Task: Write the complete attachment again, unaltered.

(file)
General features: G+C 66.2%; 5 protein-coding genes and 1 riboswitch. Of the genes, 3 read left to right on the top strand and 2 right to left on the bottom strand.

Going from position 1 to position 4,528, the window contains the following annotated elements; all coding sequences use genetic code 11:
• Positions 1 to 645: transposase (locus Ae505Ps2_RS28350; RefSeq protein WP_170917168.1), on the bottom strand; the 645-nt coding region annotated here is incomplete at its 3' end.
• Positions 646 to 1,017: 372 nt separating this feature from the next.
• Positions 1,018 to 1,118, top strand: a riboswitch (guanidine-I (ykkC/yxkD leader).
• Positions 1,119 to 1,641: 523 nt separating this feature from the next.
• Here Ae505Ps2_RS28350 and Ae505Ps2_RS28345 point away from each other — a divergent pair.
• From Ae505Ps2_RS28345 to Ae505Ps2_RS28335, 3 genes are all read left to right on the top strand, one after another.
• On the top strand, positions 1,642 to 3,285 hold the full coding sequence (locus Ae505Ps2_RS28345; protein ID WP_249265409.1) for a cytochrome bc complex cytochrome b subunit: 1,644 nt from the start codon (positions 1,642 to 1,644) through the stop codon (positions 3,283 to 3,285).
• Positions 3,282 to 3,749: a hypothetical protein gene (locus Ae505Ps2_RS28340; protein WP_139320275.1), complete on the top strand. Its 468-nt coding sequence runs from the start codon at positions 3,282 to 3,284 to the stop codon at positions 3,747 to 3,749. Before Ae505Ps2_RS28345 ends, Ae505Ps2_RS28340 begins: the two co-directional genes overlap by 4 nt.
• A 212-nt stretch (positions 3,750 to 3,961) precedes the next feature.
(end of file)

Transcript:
General features: G+C 66.2%; 5 protein-coding genes and 1 riboswitch. Of the genes, 3 read left to right on the top strand and 2 right to left on the bottom strand.

Going from position 1 to position 4,528, the window contains the following annotated elements; all coding sequences use genetic code 11:
• Positions 1 to 645: transposase (locus Ae505Ps2_RS28350; RefSeq protein WP_170917168.1), on the bottom strand; the 645-nt coding region annotated here is incomplete at its 3' end.
• Positions 646 to 1,017: 372 nt separating this feature from the next.
• Positions 1,018 to 1,118, top strand: a riboswitch (guanidine-I (ykkC/yxkD leader).
• Positions 1,119 to 1,641: 523 nt separating this feature from the next.
• Here Ae505Ps2_RS28350 and Ae505Ps2_RS28345 point away from each other — a divergent pair.
• From Ae505Ps2_RS28345 to Ae505Ps2_RS28335, 3 genes are all read left to right on the top strand, one after another.
• On the top strand, positions 1,642 to 3,285 hold the full coding sequence (locus Ae505Ps2_RS28345; protein ID WP_249265409.1) for a cytochrome bc complex cytochrome b subunit: 1,644 nt from the start codon (positions 1,642 to 1,644) through the stop codon (positions 3,283 to 3,285).
• Positions 3,282 to 3,749: a hypothetical protein gene (locus Ae505Ps2_RS28340; protein WP_139320275.1), complete on the top strand. Its 468-nt coding sequence runs from the start codon at positions 3,282 to 3,284 to the stop codon at positions 3,747 to 3,749. Before Ae505Ps2_RS28345 ends, Ae505Ps2_RS28340 begins: the two co-directional genes overlap by 4 nt.
• A 212-nt stretch (positions 3,750 to 3,961) precedes the next feature.